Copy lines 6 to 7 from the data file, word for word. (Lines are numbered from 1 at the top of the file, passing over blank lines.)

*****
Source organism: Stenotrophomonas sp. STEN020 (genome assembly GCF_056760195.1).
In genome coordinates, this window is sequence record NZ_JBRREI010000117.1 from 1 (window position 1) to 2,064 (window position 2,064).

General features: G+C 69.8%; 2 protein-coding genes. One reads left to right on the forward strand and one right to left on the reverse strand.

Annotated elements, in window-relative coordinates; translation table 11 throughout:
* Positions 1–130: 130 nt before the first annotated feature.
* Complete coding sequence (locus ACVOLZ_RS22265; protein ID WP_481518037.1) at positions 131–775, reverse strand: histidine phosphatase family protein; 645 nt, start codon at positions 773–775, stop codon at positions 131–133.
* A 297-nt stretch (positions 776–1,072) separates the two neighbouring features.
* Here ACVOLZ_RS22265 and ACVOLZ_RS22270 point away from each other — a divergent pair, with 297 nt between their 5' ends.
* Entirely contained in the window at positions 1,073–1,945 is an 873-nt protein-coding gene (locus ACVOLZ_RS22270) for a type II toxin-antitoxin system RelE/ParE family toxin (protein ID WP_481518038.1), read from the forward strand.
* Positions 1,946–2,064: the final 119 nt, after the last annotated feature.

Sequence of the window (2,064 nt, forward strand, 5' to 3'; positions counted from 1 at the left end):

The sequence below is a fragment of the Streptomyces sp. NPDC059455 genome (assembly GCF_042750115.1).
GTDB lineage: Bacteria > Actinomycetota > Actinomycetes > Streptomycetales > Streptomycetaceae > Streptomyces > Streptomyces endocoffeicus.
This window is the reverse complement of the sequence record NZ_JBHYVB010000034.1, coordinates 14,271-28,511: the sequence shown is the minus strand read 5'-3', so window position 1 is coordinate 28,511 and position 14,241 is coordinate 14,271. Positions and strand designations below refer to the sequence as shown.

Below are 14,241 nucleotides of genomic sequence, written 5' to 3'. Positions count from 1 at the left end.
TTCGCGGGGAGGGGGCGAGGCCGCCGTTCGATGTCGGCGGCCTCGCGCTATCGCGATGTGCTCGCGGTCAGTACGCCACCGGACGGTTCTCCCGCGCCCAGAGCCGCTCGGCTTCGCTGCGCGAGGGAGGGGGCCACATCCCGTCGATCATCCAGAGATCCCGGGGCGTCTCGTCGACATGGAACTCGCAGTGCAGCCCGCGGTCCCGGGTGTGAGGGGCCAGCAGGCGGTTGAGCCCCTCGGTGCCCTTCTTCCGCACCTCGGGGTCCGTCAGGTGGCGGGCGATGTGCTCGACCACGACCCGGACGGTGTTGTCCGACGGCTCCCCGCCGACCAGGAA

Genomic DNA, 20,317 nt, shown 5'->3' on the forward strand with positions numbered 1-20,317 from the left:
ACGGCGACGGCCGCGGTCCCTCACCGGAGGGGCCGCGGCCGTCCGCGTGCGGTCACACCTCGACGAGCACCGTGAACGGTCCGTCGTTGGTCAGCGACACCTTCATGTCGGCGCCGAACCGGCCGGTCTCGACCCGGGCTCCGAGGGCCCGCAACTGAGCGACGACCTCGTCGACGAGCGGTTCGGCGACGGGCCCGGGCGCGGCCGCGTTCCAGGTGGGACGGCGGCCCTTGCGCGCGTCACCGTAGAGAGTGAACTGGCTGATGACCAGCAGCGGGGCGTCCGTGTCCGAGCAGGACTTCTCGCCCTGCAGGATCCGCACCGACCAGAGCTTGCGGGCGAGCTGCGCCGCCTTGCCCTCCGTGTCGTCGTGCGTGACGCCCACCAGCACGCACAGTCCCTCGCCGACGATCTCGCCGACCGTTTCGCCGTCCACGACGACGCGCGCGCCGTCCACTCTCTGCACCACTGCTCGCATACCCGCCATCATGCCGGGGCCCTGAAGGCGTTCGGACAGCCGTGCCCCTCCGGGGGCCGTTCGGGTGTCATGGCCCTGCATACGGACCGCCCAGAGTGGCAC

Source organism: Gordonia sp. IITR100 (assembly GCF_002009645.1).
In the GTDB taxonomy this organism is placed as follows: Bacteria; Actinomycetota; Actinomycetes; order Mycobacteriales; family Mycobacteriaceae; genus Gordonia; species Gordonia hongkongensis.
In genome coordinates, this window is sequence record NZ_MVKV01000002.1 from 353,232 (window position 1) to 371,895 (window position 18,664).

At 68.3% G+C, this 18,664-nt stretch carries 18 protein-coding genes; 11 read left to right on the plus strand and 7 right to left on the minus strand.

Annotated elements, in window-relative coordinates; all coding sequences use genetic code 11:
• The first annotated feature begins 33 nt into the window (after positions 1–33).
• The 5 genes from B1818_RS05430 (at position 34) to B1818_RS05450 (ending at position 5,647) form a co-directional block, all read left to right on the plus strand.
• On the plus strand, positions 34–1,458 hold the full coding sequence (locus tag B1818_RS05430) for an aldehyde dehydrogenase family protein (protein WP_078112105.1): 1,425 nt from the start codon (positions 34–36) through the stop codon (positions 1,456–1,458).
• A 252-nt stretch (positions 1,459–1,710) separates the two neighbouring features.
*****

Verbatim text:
* Complete coding sequence (locus ACVOLZ_RS22265; protein ID WP_481518037.1) at positions 131–775, reverse strand: histidine phosphatase family protein; 645 nt, start codon at positions 773–775, stop codon at positions 131–133.
* A 297-nt stretch (positions 776–1,072) separates the two neighbouring features.